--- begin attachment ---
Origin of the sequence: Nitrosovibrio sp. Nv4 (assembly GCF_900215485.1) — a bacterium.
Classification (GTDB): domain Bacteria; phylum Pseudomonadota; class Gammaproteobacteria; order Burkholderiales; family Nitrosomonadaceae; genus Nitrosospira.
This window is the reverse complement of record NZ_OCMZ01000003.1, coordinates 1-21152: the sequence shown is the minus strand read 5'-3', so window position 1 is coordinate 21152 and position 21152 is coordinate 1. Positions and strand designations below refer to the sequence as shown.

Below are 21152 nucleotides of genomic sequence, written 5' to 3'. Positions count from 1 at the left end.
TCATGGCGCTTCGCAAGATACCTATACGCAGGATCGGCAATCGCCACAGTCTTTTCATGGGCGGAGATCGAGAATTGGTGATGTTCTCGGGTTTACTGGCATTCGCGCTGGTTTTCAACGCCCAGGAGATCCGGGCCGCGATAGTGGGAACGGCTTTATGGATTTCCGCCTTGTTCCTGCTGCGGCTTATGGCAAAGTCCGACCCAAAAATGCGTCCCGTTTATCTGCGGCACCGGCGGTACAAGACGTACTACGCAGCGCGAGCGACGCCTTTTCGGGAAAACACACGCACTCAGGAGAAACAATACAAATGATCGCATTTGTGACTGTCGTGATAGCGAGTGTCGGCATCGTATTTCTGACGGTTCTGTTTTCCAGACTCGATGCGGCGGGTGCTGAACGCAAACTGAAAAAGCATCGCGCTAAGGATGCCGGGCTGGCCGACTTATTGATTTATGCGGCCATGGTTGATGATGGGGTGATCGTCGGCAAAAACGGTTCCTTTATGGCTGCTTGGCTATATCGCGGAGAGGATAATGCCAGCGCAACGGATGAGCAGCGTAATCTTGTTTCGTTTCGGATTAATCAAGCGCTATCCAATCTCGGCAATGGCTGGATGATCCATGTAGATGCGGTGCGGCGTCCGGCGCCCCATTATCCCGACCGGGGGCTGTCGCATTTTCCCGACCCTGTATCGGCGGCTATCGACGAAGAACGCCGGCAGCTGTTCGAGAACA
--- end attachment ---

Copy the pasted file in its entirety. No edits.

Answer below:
Origin of the sequence: Nitrosovibrio sp. Nv4 (assembly GCF_900215485.1) — a bacterium.
Classification (GTDB): domain Bacteria; phylum Pseudomonadota; class Gammaproteobacteria; order Burkholderiales; family Nitrosomonadaceae; genus Nitrosospira.
This window is the reverse complement of record NZ_OCMZ01000003.1, coordinates 1-21152: the sequence shown is the minus strand read 5'-3', so window position 1 is coordinate 21152 and position 21152 is coordinate 1. Positions and strand designations below refer to the sequence as shown.

Below are 21152 nucleotides of genomic sequence, written 5' to 3'. Positions count from 1 at the left end.
TCATGGCGCTTCGCAAGATACCTATACGCAGGATCGGCAATCGCCACAGTCTTTTCATGGGCGGAGATCGAGAATTGGTGATGTTCTCGGGTTTACTGGCATTCGCGCTGGTTTTCAACGCCCAGGAGATCCGGGCCGCGATAGTGGGAACGGCTTTATGGATTTCCGCCTTGTTCCTGCTGCGGCTTATGGCAAAGTCCGACCCAAAAATGCGTCCCGTTTATCTGCGGCACCGGCGGTACAAGACGTACTACGCAGCGCGAGCGACGCCTTTTCGGGAAAACACACGCACTCAGGAGAAACAATACAAATGATCGCATTTGTGACTGTCGTGATAGCGAGTGTCGGCATCGTATTTCTGACGGTTCTGTTTTCCAGACTCGATGCGGCGGGTGCTGAACGCAAACTGAAAAAGCATCGCGCTAAGGATGCCGGGCTGGCCGACTTATTGATTTATGCGGCCATGGTTGATGATGGGGTGATCGTCGGCAAAAACGGTTCCTTTATGGCTGCTTGGCTATATCGCGGAGAGGATAATGCCAGCGCAACGGATGAGCAGCGTAATCTTGTTTCGTTTCGGATTAATCAAGCGCTATCCAATCTCGGCAATGGCTGGATGATCCATGTAGATGCGGTGCGGCGTCCGGCGCCCCATTATCCCGACCGGGGGCTGTCGCATTTTCCCGACCCTGTATCGGCGGCTATCGACGAAGAACGCCGGCAGCTGTTCGAGAACA